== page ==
Think of all of the types of ceramic pots and dishes you have in your home. There are everyday dishes, including plates, mugs, and sugar bowls; bakeware like casseroles and bread cloches; storage vessels like fermentation jars and butter dishes; and serving pieces like platters, pitchers, and teapots. The handmade pots that I have do more than fill these various functions, they also make my daily routines more engaging and enjoyable, as noticing their subtle qualities helps me to be more thoughtful and thinking about the makers helps me feel connected to others.

This issue is dedicated to all of the handmade ceramics found in our kitchens, and the artists who make them. Through conversations with the artists themselves and authors’ discussions and analyses, we get the opportunity to learn what drives them to make this type of work and how they come up with the designs.

Marty Fielding shares his salt cellar design (2), which came about during the early days of the pandemic shutdown. Wanting an object that felt monumental, to honor the importance of the salt it stored, he looked to Brutalist architecture. To create a dynamic surface, he put his knowledge of color theory to work, layering contrasting underglazes to achieve depth and vibrancy.

1 Sandra Torres’ sake set, slip-cast porcelain, assembled, soluble-salt decoration, fired to 2232°F (1222°C). 2 Marty Fielding’s salt dish and scoop, 5 in. (13 cm) in length, handbuilt cone-3 red clay, underglaze, glaze, fired in an electric kiln, 2020. Photo: Tiffany Rhynard.

Isatu Hyde’s former studio was located over a café and through discussions with the chef, she learned about the way bread was baked in cast-iron lidded pots to retain moisture. Thinking about those forms, and the fact that clay would make for a lighter final product, she developed a ceramic bread cloche for the chef to use (3). Hyde shares her process and the source of the micaceous clay body that makes these cloches durable for oven use.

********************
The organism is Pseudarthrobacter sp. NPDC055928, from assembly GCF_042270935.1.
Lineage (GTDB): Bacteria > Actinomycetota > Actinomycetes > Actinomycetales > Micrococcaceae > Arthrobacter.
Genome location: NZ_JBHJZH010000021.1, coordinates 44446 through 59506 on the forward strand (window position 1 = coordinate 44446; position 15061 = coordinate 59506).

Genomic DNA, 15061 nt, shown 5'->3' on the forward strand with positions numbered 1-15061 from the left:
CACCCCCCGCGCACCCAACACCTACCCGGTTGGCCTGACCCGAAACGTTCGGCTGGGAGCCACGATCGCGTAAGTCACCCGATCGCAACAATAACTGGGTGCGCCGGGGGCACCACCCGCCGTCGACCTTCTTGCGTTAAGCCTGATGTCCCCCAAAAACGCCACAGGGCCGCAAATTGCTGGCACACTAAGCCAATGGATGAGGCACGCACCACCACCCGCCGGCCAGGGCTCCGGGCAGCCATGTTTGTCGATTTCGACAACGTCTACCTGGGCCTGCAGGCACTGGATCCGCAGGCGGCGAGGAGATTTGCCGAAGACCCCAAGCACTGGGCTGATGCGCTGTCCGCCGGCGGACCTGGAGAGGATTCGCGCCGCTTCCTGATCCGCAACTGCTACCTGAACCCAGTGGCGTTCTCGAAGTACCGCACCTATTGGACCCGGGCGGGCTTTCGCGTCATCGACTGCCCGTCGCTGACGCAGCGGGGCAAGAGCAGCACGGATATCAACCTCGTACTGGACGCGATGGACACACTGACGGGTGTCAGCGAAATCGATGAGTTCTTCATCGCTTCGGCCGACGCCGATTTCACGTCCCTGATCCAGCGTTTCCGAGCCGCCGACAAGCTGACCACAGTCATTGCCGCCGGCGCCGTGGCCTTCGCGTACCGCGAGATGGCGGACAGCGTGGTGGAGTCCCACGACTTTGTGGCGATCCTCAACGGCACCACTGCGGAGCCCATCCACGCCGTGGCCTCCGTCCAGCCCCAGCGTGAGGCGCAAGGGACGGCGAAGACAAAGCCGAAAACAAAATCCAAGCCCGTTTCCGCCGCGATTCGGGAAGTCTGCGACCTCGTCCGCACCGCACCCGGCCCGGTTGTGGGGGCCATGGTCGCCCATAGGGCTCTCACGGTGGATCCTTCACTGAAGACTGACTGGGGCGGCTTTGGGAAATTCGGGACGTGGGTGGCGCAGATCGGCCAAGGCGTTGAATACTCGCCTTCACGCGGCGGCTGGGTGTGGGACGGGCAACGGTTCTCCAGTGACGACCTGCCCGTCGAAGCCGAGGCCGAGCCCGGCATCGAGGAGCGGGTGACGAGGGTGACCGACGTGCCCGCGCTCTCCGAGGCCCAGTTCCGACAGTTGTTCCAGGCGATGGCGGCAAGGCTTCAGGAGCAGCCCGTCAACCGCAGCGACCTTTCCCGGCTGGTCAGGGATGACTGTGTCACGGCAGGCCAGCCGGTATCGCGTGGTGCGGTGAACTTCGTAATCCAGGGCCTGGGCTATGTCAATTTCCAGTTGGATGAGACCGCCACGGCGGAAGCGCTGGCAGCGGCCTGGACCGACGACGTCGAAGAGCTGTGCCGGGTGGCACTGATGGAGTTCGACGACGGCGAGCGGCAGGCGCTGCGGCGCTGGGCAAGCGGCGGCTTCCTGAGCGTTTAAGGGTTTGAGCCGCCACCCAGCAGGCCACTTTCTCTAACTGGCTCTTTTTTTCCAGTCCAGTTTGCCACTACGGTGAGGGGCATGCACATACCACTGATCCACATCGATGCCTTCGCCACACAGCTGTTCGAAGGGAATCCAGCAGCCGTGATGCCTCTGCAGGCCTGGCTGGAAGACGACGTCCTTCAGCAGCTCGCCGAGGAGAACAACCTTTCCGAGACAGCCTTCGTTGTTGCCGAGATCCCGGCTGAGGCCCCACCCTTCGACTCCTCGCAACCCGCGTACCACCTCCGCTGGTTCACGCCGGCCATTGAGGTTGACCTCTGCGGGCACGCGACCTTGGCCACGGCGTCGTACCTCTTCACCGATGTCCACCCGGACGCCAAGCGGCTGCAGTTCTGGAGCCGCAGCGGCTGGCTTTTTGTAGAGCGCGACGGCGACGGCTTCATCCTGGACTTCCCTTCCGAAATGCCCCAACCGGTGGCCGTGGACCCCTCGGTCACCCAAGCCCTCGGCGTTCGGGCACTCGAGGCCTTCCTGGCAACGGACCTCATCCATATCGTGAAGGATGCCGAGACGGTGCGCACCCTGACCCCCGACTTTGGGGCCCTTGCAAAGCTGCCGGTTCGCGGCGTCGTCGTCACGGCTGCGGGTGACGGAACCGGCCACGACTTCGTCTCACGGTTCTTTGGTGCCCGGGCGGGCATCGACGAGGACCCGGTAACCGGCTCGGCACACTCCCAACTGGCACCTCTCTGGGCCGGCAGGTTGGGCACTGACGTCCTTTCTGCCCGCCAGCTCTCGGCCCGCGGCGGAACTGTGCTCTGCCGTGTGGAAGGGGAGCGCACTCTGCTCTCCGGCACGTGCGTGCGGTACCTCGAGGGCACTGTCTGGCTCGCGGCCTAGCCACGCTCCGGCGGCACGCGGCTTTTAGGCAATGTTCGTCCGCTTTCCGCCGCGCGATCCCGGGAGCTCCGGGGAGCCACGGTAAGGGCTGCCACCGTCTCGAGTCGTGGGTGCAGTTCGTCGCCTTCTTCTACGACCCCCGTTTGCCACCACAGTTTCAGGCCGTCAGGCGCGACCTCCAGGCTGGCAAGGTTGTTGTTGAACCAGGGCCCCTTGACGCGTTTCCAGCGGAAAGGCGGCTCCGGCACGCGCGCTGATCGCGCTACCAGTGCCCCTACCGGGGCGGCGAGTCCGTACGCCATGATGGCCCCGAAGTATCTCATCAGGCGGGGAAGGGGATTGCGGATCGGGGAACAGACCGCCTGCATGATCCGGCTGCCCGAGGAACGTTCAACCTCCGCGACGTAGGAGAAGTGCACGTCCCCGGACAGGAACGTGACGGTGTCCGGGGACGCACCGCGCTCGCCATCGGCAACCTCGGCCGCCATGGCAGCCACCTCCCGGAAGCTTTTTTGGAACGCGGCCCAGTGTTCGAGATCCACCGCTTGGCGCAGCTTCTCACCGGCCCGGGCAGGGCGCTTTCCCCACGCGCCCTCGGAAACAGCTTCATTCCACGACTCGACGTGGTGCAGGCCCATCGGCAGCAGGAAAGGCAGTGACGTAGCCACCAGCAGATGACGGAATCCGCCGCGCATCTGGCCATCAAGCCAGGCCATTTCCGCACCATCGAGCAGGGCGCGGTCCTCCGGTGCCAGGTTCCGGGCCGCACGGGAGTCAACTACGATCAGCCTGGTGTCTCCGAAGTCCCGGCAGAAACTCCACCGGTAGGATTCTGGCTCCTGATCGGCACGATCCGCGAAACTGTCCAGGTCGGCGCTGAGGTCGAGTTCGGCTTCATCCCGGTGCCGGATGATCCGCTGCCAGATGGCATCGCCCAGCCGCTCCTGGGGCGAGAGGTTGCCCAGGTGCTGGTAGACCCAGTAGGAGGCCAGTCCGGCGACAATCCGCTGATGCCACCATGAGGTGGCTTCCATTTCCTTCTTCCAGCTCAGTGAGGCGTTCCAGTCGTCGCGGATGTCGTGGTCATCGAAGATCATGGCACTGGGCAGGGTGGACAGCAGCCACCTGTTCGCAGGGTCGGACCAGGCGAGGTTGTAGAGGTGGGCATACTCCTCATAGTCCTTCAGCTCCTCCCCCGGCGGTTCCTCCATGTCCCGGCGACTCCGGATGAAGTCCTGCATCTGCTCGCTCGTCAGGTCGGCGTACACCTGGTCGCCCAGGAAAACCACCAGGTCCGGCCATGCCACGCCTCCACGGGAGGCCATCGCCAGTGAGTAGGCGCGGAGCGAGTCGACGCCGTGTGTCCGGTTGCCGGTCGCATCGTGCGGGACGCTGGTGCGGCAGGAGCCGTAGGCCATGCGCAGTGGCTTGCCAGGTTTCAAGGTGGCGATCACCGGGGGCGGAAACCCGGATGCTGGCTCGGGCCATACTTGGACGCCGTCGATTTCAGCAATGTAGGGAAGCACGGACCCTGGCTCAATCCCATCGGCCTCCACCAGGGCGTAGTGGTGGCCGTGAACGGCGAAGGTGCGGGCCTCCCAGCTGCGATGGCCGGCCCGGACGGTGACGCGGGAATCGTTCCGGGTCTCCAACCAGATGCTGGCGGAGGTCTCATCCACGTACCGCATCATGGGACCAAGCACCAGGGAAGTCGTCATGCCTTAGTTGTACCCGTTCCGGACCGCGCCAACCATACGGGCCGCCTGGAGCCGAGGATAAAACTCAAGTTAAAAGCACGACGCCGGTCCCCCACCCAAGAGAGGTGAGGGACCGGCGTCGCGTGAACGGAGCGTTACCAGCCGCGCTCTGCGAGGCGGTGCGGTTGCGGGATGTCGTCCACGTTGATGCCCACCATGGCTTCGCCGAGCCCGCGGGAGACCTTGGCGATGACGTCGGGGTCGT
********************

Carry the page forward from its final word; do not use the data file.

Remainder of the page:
Brandon Reintjes discusses how Sarah Jaeger, longtime Montana potter, has developed a new series of earthenware plates decorated with asymmetrical compositions of botanical patterns. As with her earlier wheel-thrown porcelain ware (4), ideas of generosity and functionality are central to the pieces.

Edith Garcia discusses the KitchInventions series by Cheyenne Chapman Rudolph, which consists of interactive performances using elaborately designed serving sets and invented kitchen tools as vehicles for building an understanding of constructed gender roles, generational expectations, and the role objects play as markers of class ideals and individual identity.

3 Isatu Hyde’s bread cloche, wheel-thrown micaceous clay, fired to cone 08 in an electric kiln, 2020. 4 Sarah Jaeger’s pitcher, 8½ in. (22 cm) in height, wheel-thrown porcelain, glaze, overglazes, wax-resist, reduction-fired to cone 10, 2010.

Sandra Torres slip casts visually delicate yet strong vessels designed for daily use (1). She describes her process for casting many components, then altering and joining them together to create an endless variety of forms.

Studio visit artists Josh Manning and Hona Leigh Knudsen explain the way they planned their studio layout, as well as the ways they develop, market, and sell their functional pots that are right at home in a kitchen.

The Clay Culture article on ceramic rocket stoves is a different take on the way that ceramics can be used in the production and service of food. These specially designed, easy to construct stoves increase efficiency and decrease household air pollution from solid-mass fuels used for cooking around the world.

Here’s to the handmade pots in our homes that invite our attention every day, as we discover nuances in their forms and surfaces and build our own personal memories on the ideas already infused into the objects by the makers.

Topics: Ceramic Artists